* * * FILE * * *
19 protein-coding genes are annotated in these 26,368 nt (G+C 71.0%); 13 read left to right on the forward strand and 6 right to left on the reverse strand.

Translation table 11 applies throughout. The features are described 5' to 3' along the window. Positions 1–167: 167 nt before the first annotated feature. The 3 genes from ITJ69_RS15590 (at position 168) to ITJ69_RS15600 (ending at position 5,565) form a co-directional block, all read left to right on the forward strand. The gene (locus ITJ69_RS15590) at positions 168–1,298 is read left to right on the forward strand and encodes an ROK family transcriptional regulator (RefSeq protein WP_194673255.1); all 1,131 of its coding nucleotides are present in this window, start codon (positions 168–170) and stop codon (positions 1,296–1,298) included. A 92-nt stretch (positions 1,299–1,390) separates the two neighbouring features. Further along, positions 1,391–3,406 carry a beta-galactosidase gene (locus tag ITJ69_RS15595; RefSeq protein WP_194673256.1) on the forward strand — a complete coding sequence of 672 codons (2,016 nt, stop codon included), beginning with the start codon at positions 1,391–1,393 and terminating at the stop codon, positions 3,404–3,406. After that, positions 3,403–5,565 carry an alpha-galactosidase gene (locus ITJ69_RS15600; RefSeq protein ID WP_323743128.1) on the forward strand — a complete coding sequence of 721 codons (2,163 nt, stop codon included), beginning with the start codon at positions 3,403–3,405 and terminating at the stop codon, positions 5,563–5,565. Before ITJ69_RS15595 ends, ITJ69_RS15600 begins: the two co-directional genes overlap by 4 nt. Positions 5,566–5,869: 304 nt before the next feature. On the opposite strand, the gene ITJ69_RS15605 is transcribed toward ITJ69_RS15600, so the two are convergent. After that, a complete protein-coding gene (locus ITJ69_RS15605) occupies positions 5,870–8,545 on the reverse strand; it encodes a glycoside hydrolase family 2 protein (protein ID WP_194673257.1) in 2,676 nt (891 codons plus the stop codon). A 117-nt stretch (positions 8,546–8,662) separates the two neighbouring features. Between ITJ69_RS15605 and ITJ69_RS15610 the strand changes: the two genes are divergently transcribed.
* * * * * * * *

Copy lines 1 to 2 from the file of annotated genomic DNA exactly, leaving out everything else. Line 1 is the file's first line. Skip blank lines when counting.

19 protein-coding genes are annotated in these 26,368 nt (G+C 71.0%); 13 read left to right on the forward strand and 6 right to left on the reverse strand.

Translation table 11 applies throughout. The features are described 5' to 3' along the window. Positions 1–167: 167 nt before the first annotated feature. The 3 genes from ITJ69_RS15590 (at position 168) to ITJ69_RS15600 (ending at position 5,565) form a co-directional block, all read left to right on the forward strand. The gene (locus ITJ69_RS15590) at positions 168–1,298 is read left to right on the forward strand and encodes an ROK family transcriptional regulator (RefSeq protein WP_194673255.1); all 1,131 of its coding nucleotides are present in this window, start codon (positions 168–170) and stop codon (positions 1,296–1,298) included. A 92-nt stretch (positions 1,299–1,390) separates the two neighbouring features. Further along, positions 1,391–3,406 carry a beta-galactosidase gene (locus tag ITJ69_RS15595; RefSeq protein WP_194673256.1) on the forward strand — a complete coding sequence of 672 codons (2,016 nt, stop codon included), beginning with the start codon at positions 1,391–1,393 and terminating at the stop codon, positions 3,404–3,406. After that, positions 3,403–5,565 carry an alpha-galactosidase gene (locus ITJ69_RS15600; RefSeq protein ID WP_323743128.1) on the forward strand — a complete coding sequence of 721 codons (2,163 nt, stop codon included), beginning with the start codon at positions 3,403–3,405 and terminating at the stop codon, positions 5,563–5,565. Before ITJ69_RS15595 ends, ITJ69_RS15600 begins: the two co-directional genes overlap by 4 nt. Positions 5,566–5,869: 304 nt before the next feature. On the opposite strand, the gene ITJ69_RS15605 is transcribed toward ITJ69_RS15600, so the two are convergent. After that, a complete protein-coding gene (locus ITJ69_RS15605) occupies positions 5,870–8,545 on the reverse strand; it encodes a glycoside hydrolase family 2 protein (protein ID WP_194673257.1) in 2,676 nt (891 codons plus the stop codon). A 117-nt stretch (positions 8,546–8,662) separates the two neighbouring features. Between ITJ69_RS15605 and ITJ69_RS15610 the strand changes: the two genes are divergently transcribed.